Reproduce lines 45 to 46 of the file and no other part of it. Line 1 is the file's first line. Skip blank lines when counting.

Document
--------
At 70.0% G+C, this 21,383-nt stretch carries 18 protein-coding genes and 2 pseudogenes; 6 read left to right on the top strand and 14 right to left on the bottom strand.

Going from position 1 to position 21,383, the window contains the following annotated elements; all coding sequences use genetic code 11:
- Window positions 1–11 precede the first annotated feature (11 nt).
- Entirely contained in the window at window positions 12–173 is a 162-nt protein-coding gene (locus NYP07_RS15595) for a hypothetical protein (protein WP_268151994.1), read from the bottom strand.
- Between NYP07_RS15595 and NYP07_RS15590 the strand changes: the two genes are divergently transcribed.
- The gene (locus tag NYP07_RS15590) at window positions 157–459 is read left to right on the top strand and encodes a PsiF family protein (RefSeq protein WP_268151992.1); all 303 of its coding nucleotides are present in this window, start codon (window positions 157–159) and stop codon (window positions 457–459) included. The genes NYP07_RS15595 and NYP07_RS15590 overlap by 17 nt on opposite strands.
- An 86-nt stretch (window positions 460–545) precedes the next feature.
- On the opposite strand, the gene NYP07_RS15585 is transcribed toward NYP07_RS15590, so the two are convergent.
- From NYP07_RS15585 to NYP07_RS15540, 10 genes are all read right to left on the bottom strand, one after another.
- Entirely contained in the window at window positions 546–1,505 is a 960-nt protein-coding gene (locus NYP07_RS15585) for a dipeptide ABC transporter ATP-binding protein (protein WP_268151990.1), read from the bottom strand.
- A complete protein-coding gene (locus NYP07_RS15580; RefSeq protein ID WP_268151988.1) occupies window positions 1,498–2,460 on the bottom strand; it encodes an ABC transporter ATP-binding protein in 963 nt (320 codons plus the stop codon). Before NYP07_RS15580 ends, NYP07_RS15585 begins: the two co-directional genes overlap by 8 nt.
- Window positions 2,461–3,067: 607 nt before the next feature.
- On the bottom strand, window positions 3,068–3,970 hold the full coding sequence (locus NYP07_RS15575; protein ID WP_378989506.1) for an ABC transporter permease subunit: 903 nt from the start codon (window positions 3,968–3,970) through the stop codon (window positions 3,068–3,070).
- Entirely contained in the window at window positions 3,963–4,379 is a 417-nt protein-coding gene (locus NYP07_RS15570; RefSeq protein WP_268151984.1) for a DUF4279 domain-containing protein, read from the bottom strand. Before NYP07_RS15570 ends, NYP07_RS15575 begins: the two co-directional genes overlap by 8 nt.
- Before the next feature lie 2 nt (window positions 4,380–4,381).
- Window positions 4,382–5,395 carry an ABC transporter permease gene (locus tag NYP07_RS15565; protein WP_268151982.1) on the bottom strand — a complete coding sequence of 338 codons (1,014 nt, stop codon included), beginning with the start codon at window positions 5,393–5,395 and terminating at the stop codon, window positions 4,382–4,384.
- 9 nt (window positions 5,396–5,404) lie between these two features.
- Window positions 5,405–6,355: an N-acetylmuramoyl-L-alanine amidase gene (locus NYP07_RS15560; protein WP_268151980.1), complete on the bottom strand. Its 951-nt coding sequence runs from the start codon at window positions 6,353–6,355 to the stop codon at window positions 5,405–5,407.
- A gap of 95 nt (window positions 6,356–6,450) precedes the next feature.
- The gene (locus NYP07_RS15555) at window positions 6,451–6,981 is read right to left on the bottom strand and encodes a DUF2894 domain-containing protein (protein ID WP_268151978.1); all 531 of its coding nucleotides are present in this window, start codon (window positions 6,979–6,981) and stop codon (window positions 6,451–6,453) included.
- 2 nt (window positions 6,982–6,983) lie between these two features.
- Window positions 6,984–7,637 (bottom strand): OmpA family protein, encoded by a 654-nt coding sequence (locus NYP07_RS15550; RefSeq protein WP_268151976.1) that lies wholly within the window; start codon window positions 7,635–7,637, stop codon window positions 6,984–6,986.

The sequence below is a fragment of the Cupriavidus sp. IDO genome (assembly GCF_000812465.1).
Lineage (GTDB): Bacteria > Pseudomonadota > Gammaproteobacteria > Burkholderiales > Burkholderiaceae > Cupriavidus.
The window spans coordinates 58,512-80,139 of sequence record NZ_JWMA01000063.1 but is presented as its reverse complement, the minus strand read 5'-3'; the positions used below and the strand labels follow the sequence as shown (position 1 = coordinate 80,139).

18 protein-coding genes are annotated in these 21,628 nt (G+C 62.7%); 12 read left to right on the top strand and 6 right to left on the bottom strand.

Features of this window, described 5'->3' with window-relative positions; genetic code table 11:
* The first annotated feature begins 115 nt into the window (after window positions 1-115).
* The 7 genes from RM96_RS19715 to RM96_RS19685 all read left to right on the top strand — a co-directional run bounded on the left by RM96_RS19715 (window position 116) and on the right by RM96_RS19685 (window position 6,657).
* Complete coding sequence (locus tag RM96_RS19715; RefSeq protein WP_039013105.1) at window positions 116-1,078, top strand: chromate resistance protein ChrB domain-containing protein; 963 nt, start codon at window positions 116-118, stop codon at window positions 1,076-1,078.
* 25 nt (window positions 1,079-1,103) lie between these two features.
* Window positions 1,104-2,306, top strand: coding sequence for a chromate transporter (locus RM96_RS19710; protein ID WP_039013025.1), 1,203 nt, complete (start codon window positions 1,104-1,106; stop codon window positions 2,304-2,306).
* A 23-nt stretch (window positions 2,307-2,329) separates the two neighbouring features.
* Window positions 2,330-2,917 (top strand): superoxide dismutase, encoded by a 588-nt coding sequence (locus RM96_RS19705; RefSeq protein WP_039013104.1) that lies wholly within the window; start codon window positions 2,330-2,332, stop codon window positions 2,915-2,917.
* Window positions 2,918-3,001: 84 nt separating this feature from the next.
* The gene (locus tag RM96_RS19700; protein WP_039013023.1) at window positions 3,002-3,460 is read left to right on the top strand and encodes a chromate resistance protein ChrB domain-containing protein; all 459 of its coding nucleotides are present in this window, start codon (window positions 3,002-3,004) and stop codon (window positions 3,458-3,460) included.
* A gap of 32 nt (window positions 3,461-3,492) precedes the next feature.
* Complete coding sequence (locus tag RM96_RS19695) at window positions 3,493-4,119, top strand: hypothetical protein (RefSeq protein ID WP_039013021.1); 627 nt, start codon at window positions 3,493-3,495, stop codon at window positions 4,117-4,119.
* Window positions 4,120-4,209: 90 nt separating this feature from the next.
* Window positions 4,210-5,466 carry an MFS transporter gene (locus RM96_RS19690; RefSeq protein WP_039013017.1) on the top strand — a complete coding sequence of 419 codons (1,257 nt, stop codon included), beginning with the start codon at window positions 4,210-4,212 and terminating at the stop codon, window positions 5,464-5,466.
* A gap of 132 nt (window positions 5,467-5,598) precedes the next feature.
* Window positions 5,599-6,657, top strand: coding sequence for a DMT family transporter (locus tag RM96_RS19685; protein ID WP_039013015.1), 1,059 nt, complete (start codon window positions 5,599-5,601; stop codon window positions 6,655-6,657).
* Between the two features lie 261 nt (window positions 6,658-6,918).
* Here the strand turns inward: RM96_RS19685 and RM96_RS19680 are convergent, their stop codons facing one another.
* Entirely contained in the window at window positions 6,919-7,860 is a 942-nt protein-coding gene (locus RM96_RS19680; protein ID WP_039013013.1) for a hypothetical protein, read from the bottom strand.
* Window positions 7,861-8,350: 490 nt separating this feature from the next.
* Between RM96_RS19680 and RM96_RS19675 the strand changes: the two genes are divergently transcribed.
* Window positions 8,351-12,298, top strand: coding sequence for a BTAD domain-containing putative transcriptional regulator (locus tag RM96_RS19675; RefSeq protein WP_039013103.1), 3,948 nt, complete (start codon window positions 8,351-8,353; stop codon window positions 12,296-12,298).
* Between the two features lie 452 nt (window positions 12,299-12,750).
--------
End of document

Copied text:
* Entirely contained in the window at window positions 6,919-7,860 is a 942-nt protein-coding gene (locus RM96_RS19680; protein ID WP_039013013.1) for a hypothetical protein, read from the bottom strand.
* Window positions 7,861-8,350: 490 nt separating this feature from the next.